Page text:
Friday, September 17, 2010

Arcimboldo, Part III: A Surrealist Before his Time

I have often thought the Mannerist style of late Renaissance art had a lot in common with the Surrealism of the 20th century. After viewing the National Gallery's Arcimboldo exhibition, this analogy seems stronger. Arcimboldo was a Mannerist from Milan who worked for the Court of Maximilian II in Vienna, and for his son, Rudolf II, in Vienna and in Prague. It is interesting that his reputation went down for a number of years until the Surrealists of the 20th Century revived the interest in his art.

"Librarian," 1566, could easily be mistaken for an early 20th century Surrealist painting, at first glance. Arcimboldo painted various professions. "The Jurist," also on display at the National Gallery, is a scathing portrayal of the legal profession.

Mannerism came after the High Renaissance style of Leonardo, Michelangelo and Raphael, which had lasted only about 20 years. The idealism of their style seemed to perish as Europe descended into the wars and devastation that occurred after the Reformation began. Much of life may have seemed surreal, or like a very bad dream. In the same vein, Dadaism and Surrealism resulted from the irrationality of World War I, when a Europe that had supposedly reached a high level of civilization was torn asunder by senseless war.

Arcimboldo, the keen observer of nature, introduces the still life, a new genre
of painting. His vegetable harvest is bountiful BUT......

Mannerist artists enjoyed clever, disguised subjects. Surrealists loved to play tricks, too, often playing pranks on each other.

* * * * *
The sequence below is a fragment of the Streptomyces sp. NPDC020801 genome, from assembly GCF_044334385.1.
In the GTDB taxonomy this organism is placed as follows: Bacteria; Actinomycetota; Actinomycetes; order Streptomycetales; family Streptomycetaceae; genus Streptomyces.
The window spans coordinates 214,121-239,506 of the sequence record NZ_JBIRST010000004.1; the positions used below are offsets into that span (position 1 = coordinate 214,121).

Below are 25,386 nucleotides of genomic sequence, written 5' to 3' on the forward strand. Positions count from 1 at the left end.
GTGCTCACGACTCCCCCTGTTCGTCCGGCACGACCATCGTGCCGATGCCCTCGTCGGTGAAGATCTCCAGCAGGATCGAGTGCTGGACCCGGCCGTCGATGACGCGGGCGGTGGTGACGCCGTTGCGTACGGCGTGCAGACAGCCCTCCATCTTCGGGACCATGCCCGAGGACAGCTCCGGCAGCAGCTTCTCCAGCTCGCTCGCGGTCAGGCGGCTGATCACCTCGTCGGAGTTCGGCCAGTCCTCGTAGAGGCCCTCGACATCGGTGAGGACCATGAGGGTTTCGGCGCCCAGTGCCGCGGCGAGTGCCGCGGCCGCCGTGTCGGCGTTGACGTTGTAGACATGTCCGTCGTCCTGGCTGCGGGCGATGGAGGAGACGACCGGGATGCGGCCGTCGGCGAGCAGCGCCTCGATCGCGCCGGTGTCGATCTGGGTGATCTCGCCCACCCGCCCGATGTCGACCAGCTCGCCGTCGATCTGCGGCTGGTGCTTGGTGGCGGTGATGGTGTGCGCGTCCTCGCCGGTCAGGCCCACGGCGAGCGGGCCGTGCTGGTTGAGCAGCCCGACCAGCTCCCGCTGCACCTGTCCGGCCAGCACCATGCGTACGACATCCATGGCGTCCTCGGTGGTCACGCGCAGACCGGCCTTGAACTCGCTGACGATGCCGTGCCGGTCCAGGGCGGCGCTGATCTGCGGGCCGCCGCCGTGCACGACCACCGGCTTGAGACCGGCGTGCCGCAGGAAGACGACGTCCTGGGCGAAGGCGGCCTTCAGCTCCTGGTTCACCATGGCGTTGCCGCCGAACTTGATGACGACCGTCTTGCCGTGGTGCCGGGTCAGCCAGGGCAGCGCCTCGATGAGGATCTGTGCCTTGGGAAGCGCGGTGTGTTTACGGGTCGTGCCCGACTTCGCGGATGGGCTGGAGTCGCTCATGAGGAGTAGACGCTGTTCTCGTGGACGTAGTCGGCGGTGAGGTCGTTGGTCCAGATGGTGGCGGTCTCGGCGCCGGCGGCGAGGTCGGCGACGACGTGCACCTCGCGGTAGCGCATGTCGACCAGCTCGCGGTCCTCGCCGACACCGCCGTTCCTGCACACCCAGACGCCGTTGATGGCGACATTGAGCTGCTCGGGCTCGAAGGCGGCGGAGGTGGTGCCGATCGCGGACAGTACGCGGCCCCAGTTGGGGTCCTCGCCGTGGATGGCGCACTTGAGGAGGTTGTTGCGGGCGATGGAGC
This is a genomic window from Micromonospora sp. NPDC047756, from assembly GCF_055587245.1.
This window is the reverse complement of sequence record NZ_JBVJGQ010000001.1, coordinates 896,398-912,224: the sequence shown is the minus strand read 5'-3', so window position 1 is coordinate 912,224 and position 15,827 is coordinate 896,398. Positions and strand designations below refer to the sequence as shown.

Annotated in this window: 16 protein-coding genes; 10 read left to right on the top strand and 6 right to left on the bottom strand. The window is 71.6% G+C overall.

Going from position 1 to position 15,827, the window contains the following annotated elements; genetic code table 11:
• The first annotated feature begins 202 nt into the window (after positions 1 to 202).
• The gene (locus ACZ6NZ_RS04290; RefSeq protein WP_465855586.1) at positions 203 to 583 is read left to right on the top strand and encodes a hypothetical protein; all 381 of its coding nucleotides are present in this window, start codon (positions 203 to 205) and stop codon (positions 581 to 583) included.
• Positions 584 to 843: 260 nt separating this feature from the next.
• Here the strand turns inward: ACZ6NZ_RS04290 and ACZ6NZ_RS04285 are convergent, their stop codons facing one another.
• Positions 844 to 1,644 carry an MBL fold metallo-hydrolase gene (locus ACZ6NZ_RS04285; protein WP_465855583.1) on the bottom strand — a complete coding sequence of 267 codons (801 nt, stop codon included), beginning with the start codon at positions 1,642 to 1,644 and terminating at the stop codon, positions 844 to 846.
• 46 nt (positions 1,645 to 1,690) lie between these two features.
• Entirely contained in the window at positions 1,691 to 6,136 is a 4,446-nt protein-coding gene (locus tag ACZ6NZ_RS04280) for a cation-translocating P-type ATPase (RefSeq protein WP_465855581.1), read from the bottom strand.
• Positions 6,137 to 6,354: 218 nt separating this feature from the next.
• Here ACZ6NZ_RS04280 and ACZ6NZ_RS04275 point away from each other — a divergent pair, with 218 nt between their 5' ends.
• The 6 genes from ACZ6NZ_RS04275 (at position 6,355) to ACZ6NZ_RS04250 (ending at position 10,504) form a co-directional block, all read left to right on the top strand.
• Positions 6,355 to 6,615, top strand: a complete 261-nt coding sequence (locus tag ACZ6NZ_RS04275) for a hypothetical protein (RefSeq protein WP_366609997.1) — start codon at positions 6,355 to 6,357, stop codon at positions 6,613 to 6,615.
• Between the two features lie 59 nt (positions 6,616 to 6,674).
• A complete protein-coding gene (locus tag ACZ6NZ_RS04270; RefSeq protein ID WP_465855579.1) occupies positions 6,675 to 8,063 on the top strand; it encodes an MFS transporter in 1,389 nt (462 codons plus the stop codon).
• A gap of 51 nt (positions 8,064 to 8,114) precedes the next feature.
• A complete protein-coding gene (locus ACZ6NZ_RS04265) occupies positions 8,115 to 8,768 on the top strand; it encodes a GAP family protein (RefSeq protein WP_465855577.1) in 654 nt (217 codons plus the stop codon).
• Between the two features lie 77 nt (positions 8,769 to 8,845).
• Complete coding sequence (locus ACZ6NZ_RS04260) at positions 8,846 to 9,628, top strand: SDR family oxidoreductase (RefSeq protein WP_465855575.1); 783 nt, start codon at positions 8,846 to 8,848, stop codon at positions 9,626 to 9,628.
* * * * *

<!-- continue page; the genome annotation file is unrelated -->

Arcimboldo was every bit the jokester. The Vegetable Gardener, above and below, is full of onions, carrots, mushrooms, etc., but it can be turned over. (The National Gallery uses mirrors to show the reversal. )
"The Vegetable Gardener" is one of three reversible food images in
the exhibition which uses mirrors to show the illusion.

In Arcimboldo's world, plants, flowers and fruits metamorphose into human heads. Also there are lizards, bats and hideous creatures that make up human beings. While Surrealism had the goal to make the subconscious visible, Mannerism may have been doing much the same, accidentally, or subconsciously, but four centuries earlier.

Wednesday, September 8, 2010

Kerry James Marshall

In My Mother's Home There are Many Mansions, 1994, by Kerry James Marshall, Denver Museum of Art

Kerry James Marshall, a preeminent artist of today, presents a strong voice of an identity for a middle-aged African
American who has witnessed changes in his lifetime. He addresses issues of race and culture in a Post-Modern style that recognizes past, current and other issues that his generation has faced. He was born in Birmingham, Alabama in 1955, but moved to the Watts neighborhood of Los Angeles in 1963, a fact not lost on the subjects of his paintings.

Marshall paints large acrylic canvas and plexi-glass images with wit and irony. Sometimes he's influenced by comic books and in other ways he commands the authority of histo